The story covers one week in the life of Paterson the man and Paterson the city, which again plays on Williams’s “man is a city.” Subtitles announce Monday, Tuesday, Wednesday, and so forth, coming round to Monday again, when the film ends, and luckily, because we couldn’t have endured another week of Paterson’s routine. Long poems like Williams’s Paterson are often divided into books or numbered sections, just the way this movie is divided into days of the week. The movie proposes that routine has a counterpoint: What a poet—or any thinking, creative individual—can find within him or herself during that inescapable routine that pays the bills can be a gold mine, the real sustenance of life.
Life has catastrophes too, and one happens to our poet in the movie, though his face rarely registers a ripple, even when he jumps on Everett in the bar to wrest a gun from him. It’s a quick action without words. Williams once wrote that the course of Paterson’s river symbolized the course of his own life (and maybe ours): “the river above the Falls, the catastrophe of the Falls itself, the river below the Falls, and the entrance at the end into the great sea.” He also found that the sound of the Falls was a language, one he struggled to interpret in his long poem. But at the same time, the poem was “the search of a poet for his language, his own language.”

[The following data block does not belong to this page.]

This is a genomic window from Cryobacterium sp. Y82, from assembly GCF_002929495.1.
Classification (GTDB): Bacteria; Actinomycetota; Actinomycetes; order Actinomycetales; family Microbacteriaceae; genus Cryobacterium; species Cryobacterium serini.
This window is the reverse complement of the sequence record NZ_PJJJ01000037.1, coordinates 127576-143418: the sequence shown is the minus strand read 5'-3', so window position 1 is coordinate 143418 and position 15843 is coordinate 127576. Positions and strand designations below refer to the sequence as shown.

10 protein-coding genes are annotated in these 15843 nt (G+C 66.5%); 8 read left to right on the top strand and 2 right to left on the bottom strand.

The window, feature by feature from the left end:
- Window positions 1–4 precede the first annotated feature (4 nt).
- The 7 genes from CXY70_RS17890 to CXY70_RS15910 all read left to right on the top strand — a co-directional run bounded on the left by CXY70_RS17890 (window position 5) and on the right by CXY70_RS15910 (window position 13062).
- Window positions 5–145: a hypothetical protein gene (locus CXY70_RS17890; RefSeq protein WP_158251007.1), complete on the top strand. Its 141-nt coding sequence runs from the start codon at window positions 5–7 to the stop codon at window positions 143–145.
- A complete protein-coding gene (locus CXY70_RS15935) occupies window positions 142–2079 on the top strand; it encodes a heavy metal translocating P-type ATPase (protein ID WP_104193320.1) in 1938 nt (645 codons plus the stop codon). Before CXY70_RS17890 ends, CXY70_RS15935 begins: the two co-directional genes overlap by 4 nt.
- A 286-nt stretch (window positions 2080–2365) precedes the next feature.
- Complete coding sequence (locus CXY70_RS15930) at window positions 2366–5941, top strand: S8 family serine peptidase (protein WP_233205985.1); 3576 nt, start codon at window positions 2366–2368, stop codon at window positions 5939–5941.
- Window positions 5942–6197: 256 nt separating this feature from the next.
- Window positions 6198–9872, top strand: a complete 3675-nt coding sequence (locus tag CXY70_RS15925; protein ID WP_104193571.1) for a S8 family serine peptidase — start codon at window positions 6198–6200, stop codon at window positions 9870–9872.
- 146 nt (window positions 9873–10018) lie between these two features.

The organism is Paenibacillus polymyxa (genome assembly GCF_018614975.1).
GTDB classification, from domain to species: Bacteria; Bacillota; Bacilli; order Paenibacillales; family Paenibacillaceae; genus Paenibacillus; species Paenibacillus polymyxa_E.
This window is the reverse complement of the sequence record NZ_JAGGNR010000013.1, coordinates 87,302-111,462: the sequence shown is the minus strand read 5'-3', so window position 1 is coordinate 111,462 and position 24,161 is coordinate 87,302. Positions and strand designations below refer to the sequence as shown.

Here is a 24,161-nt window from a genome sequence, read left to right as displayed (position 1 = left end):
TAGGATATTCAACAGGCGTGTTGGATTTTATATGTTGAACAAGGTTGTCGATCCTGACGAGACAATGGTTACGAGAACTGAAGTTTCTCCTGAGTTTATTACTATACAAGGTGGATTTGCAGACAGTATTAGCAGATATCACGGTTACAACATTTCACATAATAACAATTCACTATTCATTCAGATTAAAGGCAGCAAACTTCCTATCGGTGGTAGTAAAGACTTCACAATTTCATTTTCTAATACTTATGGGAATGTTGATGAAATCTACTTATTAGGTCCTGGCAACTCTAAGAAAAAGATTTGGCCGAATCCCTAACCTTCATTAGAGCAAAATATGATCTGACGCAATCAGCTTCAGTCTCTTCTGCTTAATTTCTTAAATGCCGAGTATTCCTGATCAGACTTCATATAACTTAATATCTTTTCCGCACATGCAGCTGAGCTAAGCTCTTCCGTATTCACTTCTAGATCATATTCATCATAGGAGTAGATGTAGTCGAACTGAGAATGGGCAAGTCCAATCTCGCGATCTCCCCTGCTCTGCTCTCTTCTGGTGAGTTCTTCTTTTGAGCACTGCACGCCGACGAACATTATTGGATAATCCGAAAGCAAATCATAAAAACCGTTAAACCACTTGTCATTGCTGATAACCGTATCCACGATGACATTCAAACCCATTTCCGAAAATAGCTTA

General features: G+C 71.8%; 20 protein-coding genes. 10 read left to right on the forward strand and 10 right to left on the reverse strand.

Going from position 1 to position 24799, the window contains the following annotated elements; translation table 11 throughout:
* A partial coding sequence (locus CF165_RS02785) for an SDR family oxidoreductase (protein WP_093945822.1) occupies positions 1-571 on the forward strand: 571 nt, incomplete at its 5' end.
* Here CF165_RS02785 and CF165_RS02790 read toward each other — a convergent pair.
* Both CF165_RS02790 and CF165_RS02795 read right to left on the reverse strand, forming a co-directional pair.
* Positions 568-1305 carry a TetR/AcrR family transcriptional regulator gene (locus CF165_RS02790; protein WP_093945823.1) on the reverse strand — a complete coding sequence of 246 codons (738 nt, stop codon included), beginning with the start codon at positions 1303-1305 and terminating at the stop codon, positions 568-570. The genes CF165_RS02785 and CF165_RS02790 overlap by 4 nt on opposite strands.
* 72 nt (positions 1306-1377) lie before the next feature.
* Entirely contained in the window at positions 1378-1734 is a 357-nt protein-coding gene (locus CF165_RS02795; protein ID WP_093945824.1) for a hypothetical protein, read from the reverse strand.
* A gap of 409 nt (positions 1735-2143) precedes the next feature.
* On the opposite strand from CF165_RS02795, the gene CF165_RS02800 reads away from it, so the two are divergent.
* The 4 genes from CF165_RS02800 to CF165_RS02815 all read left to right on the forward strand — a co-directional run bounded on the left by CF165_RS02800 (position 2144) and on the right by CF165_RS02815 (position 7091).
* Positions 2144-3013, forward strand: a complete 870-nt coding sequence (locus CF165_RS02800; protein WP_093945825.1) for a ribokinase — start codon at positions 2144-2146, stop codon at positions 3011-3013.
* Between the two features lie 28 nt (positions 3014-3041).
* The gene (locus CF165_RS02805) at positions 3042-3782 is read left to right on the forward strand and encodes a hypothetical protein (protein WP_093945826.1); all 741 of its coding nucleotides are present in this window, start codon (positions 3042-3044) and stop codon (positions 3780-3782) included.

Jarmusch’s Paterson plays on the poet’s search for his own language in the ordinary, working-class milieu of Paterson, New Jersey, where hum-drum life repeats week after week without financial gain or promise. Poetry gives meaning to Paterson’s life as a bus driver, just as his wife Laura’s artistic endeavors feed her hopes for future recognition. Maybe her black-and-white, hand-painted fabrics will catch on so that she can open her own shop; maybe her country guitar playing will attain stardom; maybe her charmingly decorated cupcakes at the local farmers market will take off. (There’s a sly pun here: “sell like cupcakes.”) Laura (Golshifteh Farahani) is a classic Jim Jarmusch character—over the top but appealing. She’s Paterson’s muse. His love for her has no beginning or end—it’s the love of fairy tales. The audience sees her more critically, as ditzy, like a cuddly kitten in bed, fascinating in her mercurial antics, peppy with personality, and possibly a prototype for the surface qualities that attract men. She also comes across as self-absorbed. She sends Paterson out each night to walk her bulldog Marvin, and in other ways there’s a suggestion that he’s convenient for her. Overall, her character is intended as humorous.